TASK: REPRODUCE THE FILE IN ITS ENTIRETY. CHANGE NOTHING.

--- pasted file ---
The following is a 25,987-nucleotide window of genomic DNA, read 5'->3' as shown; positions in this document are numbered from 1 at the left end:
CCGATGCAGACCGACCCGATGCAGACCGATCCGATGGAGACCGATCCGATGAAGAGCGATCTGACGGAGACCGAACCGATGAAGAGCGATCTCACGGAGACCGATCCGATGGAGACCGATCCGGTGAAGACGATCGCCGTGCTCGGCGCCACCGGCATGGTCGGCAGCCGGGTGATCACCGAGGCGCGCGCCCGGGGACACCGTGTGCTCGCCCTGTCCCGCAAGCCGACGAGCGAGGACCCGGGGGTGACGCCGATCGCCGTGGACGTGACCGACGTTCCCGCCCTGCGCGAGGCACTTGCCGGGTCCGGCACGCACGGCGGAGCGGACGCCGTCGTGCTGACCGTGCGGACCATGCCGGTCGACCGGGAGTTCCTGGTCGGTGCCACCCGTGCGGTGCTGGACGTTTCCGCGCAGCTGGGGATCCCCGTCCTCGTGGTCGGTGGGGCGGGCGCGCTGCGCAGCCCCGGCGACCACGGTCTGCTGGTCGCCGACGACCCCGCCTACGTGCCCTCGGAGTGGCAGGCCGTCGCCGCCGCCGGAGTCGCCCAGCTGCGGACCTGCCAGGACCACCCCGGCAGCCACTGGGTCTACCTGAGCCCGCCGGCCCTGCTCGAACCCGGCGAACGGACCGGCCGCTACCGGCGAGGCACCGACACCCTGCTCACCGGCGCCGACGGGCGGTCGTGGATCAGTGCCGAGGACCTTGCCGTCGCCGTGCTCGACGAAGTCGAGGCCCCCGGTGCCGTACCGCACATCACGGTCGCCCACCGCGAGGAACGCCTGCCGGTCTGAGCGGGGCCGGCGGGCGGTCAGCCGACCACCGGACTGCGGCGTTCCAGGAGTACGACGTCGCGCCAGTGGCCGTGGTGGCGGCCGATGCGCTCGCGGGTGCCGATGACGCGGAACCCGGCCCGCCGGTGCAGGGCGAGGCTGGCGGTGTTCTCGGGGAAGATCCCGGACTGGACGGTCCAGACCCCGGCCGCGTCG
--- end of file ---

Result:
The following is a 25,987-nucleotide window of genomic DNA, read 5'->3' as shown; positions in this document are numbered from 1 at the left end:
CCGATGCAGACCGACCCGATGCAGACCGATCCGATGGAGACCGATCCGATGAAGAGCGATCTGACGGAGACCGAACCGATGAAGAGCGATCTCACGGAGACCGATCCGATGGAGACCGATCCGGTGAAGACGATCGCCGTGCTCGGCGCCACCGGCATGGTCGGCAGCCGGGTGATCACCGAGGCGCGCGCCCGGGGACACCGTGTGCTCGCCCTGTCCCGCAAGCCGACGAGCGAGGACCCGGGGGTGACGCCGATCGCCGTGGACGTGACCGACGTTCCCGCCCTGCGCGAGGCACTTGCCGGGTCCGGCACGCACGGCGGAGCGGACGCCGTCGTGCTGACCGTGCGGACCATGCCGGTCGACCGGGAGTTCCTGGTCGGTGCCACCCGTGCGGTGCTGGACGTTTCCGCGCAGCTGGGGATCCCCGTCCTCGTGGTCGGTGGGGCGGGCGCGCTGCGCAGCCCCGGCGACCACGGTCTGCTGGTCGCCGACGACCCCGCCTACGTGCCCTCGGAGTGGCAGGCCGTCGCCGCCGCCGGAGTCGCCCAGCTGCGGACCTGCCAGGACCACCCCGGCAGCCACTGGGTCTACCTGAGCCCGCCGGCCCTGCTCGAACCCGGCGAACGGACCGGCCGCTACCGGCGAGGCACCGACACCCTGCTCACCGGCGCCGACGGGCGGTCGTGGATCAGTGCCGAGGACCTTGCCGTCGCCGTGCTCGACGAAGTCGAGGCCCCCGGTGCCGTACCGCACATCACGGTCGCCCACCGCGAGGAACGCCTGCCGGTCTGAGCGGGGCCGGCGGGCGGTCAGCCGACCACCGGACTGCGGCGTTCCAGGAGTACGACGTCGCGCCAGTGGCCGTGGTGGCGGCCGATGCGCTCGCGGGTGCCGATGACGCGGAACCCGGCCCGCCGGTGCAGGGCGAGGCTGGCGGTGTTCTCGGGGAAGATCCCGGACTGGACGGTCCAGACCCCGGCCGCGTCG